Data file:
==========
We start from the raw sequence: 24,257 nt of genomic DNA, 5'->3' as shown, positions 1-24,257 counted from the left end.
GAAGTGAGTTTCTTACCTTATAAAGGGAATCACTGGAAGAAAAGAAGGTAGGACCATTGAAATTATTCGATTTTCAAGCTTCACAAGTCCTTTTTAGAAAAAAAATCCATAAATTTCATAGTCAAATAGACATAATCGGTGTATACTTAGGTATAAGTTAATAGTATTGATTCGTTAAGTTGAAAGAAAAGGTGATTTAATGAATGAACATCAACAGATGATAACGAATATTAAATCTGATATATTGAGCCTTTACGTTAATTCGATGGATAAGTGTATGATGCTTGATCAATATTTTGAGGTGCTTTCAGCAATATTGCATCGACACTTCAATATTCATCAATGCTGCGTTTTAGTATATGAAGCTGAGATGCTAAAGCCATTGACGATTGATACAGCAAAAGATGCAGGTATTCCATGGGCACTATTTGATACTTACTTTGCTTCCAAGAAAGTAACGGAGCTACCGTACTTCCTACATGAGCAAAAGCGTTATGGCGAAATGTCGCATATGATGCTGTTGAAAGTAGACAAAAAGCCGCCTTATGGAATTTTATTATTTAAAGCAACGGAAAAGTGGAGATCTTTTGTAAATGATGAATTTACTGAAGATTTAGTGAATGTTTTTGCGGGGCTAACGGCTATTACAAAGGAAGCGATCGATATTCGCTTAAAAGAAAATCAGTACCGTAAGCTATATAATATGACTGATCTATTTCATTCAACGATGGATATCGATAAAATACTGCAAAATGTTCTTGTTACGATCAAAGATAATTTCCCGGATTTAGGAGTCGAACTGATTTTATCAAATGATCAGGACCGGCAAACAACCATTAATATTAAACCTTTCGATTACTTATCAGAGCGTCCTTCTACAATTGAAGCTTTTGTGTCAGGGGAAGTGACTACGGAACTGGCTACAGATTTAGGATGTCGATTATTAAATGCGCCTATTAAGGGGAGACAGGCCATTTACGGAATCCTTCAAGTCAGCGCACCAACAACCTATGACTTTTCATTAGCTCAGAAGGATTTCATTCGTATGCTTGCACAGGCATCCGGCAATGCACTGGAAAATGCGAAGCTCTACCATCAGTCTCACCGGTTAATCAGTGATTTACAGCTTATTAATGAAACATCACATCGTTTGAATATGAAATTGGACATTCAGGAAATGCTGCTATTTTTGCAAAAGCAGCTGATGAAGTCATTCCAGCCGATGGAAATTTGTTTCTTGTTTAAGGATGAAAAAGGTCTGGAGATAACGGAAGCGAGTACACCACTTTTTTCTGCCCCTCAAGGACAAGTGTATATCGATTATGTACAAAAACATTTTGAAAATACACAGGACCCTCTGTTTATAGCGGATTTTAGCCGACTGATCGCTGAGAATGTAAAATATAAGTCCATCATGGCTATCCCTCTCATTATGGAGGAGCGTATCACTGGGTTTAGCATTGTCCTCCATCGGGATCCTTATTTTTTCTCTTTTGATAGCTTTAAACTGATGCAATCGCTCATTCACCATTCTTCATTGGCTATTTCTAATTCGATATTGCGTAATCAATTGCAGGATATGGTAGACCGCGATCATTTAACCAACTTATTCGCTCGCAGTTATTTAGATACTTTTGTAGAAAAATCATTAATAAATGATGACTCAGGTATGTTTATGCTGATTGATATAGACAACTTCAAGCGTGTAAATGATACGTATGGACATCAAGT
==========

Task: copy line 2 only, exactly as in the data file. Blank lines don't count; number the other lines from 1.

GAAGTGAGTTTCTTACCTTATAAAGGGAATCACTGGAAGAAAAGAAGGTAGGACCATTGAAATTATTCGATTTTCAAGCTTCACAAGTCCTTTTTAGAAAAAAAATCCATAAATTTCATAGTCAAATAGACATAATCGGTGTATACTTAGGTATAAGTTAATAGTATTGATTCGTTAAGTTGAAAGAAAAGGTGATTTAATGAATGAACATCAACAGATGATAACGAATATTAAATCTGATATATTGAGCCTTTACGTTAATTCGATGGATAAGTGTATGATGCTTGATCAATATTTTGAGGTGCTTTCAGCAATATTGCATCGACACTTCAATATTCATCAATGCTGCGTTTTAGTATATGAAGCTGAGATGCTAAAGCCATTGACGATTGATACAGCAAAAGATGCAGGTATTCCATGGGCACTATTTGATACTTACTTTGCTTCCAAGAAAGTAACGGAGCTACCGTACTTCCTACATGAGCAAAAGCGTTATGGCGAAATGTCGCATATGATGCTGTTGAAAGTAGACAAAAAGCCGCCTTATGGAATTTTATTATTTAAAGCAACGGAAAAGTGGAGATCTTTTGTAAATGATGAATTTACTGAAGATTTAGTGAATGTTTTTGCGGGGCTAACGGCTATTACAAAGGAAGCGATCGATATTCGCTTAAAAGAAAATCAGTACCGTAAGCTATATAATATGACTGATCTATTTCATTCAACGATGGATATCGATAAAATACTGCAAAATGTTCTTGTTACGATCAAAGATAATTTCCCGGATTTAGGAGTCGAACTGATTTTATCAAATGATCAGGACCGGCAAACAACCATTAATATTAAACCTTTCGATTACTTATCAGAGCGTCCTTCTACAATTGAAGCTTTTGTGTCAGGGGAAGTGACTACGGAACTGGCTACAGATTTAGGATGTCGATTATTAAATGCGCCTATTAAGGGGAGACAGGCCATTTACGGAATCCTTCAAGTCAGCGCACCAACAACCTATGACTTTTCATTAGCTCAGAAGGATTTCATTCGTATGCTTGCACAGGCATCCGGCAATGCACTGGAAAATGCGAAGCTCTACCATCAGTCTCACCGGTTAATCAGTGATTTACAGCTTATTAATGAAACATCACATCGTTTGAATATGAAATTGGACATTCAGGAAATGCTGCTATTTTTGCAAAAGCAGCTGATGAAGTCATTCCAGCCGATGGAAATTTGTTTCTTGTTTAAGGATGAAAAAGGTCTGGAGATAACGGAAGCGAGTACACCACTTTTTTCTGCCCCTCAAGGACAAGTGTATATCGATTATGTACAAAAACATTTTGAAAATACACAGGACCCTCTGTTTATAGCGGATTTTAGCCGACTGATCGCTGAGAATGTAAAATATAAGTCCATCATGGCTATCCCTCTCATTATGGAGGAGCGTATCACTGGGTTTAGCATTGTCCTCCATCGGGATCCTTATTTTTTCTCTTTTGATAGCTTTAAACTGATGCAATCGCTCATTCACCATTCTTCATTGGCTATTTCTAATTCGATATTGCGTAATCAATTGCAGGATATGGTAGACCGCGATCATTTAACCAACTTATTCGCTCGCAGTTATTTAGATACTTTTGTAGAAAAATCATTAATAAATGATGACTCAGGTATGTTTATGCTGATTGATATAGACAACTTCAAGCGTGTAAATGATACGTATGGACATCAAGT